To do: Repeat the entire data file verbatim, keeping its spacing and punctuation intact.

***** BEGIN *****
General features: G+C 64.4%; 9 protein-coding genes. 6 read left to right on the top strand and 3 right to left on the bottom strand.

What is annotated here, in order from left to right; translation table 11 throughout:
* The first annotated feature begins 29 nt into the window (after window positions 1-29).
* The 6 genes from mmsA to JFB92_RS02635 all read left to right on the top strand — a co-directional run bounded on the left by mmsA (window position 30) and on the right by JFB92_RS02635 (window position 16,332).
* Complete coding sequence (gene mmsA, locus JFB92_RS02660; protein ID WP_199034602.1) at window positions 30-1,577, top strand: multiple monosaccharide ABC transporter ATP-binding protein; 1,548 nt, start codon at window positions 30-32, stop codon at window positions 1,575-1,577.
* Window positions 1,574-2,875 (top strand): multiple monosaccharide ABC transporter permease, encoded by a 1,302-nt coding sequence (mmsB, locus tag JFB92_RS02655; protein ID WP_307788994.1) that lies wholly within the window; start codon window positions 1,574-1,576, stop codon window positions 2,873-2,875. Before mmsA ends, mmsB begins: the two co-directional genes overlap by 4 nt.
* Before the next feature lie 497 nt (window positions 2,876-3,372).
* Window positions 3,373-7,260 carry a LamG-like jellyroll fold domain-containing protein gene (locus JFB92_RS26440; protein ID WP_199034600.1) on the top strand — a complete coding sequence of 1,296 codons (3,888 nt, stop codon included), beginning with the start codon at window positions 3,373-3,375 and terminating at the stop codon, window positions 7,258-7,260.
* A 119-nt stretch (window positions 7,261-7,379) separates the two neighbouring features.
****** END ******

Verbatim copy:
General features: G+C 64.4%; 9 protein-coding genes. 6 read left to right on the top strand and 3 right to left on the bottom strand.

What is annotated here, in order from left to right; translation table 11 throughout:
* The first annotated feature begins 29 nt into the window (after window positions 1-29).
* The 6 genes from mmsA to JFB92_RS02635 all read left to right on the top strand — a co-directional run bounded on the left by mmsA (window position 30) and on the right by JFB92_RS02635 (window position 16,332).
* Complete coding sequence (gene mmsA, locus JFB92_RS02660; protein ID WP_199034602.1) at window positions 30-1,577, top strand: multiple monosaccharide ABC transporter ATP-binding protein; 1,548 nt, start codon at window positions 30-32, stop codon at window positions 1,575-1,577.
* Window positions 1,574-2,875 (top strand): multiple monosaccharide ABC transporter permease, encoded by a 1,302-nt coding sequence (mmsB, locus tag JFB92_RS02655; protein ID WP_307788994.1) that lies wholly within the window; start codon window positions 1,574-1,576, stop codon window positions 2,873-2,875. Before mmsA ends, mmsB begins: the two co-directional genes overlap by 4 nt.
* Before the next feature lie 497 nt (window positions 2,876-3,372).
* Window positions 3,373-7,260 carry a LamG-like jellyroll fold domain-containing protein gene (locus JFB92_RS26440; protein ID WP_199034600.1) on the top strand — a complete coding sequence of 1,296 codons (3,888 nt, stop codon included), beginning with the start codon at window positions 3,373-3,375 and terminating at the stop codon, window positions 7,258-7,260.
* A 119-nt stretch (window positions 7,261-7,379) separates the two neighbouring features.